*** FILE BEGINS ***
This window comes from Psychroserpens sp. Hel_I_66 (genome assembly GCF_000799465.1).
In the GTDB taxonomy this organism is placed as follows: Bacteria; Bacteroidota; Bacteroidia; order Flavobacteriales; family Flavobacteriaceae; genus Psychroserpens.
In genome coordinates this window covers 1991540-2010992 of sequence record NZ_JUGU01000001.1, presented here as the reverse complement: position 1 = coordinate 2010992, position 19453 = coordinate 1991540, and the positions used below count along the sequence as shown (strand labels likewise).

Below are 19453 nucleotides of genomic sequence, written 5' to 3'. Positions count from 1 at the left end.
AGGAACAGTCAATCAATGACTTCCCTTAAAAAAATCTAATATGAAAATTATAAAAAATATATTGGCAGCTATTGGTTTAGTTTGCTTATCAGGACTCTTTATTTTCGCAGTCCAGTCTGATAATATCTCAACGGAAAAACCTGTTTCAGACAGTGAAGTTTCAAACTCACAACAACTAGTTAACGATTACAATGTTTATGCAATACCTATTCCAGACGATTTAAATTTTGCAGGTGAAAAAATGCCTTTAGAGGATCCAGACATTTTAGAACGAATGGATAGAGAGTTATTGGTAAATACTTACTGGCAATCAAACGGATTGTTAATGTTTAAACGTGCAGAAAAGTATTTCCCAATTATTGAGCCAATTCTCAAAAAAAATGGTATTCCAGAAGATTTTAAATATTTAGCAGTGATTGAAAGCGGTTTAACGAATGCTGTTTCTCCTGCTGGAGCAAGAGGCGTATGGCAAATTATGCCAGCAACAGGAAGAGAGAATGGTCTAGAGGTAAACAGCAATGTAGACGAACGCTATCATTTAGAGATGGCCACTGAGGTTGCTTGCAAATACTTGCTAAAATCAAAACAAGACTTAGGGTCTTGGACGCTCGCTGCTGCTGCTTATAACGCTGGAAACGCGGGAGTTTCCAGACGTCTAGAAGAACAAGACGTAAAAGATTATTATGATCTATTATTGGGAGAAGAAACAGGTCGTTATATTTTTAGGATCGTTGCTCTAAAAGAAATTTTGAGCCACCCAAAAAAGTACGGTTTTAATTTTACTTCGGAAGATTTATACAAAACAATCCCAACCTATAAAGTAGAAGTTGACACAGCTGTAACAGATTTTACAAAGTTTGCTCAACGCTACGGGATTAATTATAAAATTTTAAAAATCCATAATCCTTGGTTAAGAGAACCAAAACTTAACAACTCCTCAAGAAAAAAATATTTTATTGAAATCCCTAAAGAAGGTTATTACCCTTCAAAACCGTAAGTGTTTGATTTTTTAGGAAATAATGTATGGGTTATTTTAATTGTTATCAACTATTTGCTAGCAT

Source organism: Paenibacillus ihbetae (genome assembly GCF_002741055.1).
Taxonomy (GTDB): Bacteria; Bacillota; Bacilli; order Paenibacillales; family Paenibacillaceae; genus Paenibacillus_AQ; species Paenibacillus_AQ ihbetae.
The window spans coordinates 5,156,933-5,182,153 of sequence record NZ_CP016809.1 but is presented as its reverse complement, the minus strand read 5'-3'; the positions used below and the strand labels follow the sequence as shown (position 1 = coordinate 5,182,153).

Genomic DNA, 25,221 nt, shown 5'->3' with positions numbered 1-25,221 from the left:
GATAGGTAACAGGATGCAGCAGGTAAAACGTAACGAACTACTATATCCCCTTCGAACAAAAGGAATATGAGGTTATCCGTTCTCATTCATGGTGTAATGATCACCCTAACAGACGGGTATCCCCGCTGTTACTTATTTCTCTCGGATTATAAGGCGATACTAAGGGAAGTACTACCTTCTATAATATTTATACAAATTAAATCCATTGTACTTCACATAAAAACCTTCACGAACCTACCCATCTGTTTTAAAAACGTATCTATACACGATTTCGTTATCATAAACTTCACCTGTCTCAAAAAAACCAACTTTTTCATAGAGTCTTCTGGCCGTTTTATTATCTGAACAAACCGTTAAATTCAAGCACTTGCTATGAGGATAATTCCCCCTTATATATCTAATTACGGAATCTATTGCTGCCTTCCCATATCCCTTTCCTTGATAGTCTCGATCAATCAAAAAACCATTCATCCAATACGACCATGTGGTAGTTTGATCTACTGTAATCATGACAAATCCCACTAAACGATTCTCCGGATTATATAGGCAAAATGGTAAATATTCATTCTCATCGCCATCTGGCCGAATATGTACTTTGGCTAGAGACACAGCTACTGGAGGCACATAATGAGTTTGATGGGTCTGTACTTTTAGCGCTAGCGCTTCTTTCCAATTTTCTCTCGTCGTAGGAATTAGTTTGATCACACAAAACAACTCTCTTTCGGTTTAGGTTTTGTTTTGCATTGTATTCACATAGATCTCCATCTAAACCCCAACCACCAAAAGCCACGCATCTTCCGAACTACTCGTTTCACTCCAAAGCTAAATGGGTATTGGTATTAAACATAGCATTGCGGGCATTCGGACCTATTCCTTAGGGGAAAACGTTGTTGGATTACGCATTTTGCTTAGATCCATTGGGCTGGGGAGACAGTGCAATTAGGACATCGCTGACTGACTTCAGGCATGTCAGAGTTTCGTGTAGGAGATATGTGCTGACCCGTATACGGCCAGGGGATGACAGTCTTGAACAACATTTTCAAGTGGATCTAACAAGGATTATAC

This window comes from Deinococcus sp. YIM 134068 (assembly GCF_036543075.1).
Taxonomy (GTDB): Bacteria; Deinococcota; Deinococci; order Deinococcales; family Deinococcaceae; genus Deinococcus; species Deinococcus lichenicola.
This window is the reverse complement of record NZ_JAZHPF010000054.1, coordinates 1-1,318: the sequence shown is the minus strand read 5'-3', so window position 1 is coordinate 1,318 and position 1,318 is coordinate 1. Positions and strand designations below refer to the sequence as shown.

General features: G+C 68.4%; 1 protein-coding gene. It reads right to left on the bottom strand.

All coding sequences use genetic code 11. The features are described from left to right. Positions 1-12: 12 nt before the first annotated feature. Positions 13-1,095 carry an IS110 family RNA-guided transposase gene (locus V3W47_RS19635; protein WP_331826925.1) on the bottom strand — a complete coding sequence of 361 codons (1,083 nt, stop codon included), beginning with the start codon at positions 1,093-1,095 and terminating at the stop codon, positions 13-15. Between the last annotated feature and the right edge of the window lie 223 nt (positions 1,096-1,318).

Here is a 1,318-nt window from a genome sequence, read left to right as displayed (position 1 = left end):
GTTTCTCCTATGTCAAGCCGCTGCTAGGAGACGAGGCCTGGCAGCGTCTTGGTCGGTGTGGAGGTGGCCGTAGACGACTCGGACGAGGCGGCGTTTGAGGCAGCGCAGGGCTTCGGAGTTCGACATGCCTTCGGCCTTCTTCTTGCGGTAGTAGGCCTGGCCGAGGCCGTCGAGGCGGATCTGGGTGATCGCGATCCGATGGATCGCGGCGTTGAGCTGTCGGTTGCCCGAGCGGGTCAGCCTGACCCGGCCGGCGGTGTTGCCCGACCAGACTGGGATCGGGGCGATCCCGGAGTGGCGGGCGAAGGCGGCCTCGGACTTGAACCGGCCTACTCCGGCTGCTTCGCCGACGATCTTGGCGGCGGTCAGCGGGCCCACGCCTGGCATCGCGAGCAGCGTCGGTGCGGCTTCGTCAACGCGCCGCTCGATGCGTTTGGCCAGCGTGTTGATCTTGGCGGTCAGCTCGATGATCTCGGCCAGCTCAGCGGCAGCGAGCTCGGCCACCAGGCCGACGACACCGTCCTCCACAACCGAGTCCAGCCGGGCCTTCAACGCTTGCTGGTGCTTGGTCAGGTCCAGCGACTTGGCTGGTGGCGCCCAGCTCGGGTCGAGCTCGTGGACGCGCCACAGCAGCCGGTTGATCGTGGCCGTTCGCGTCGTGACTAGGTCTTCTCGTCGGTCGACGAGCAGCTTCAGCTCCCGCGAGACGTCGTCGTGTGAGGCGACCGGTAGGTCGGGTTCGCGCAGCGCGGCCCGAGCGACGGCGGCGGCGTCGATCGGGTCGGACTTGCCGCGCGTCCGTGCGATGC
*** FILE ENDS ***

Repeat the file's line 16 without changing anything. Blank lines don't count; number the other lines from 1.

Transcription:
Here is a 1,318-nt window from a genome sequence, read left to right as displayed (position 1 = left end):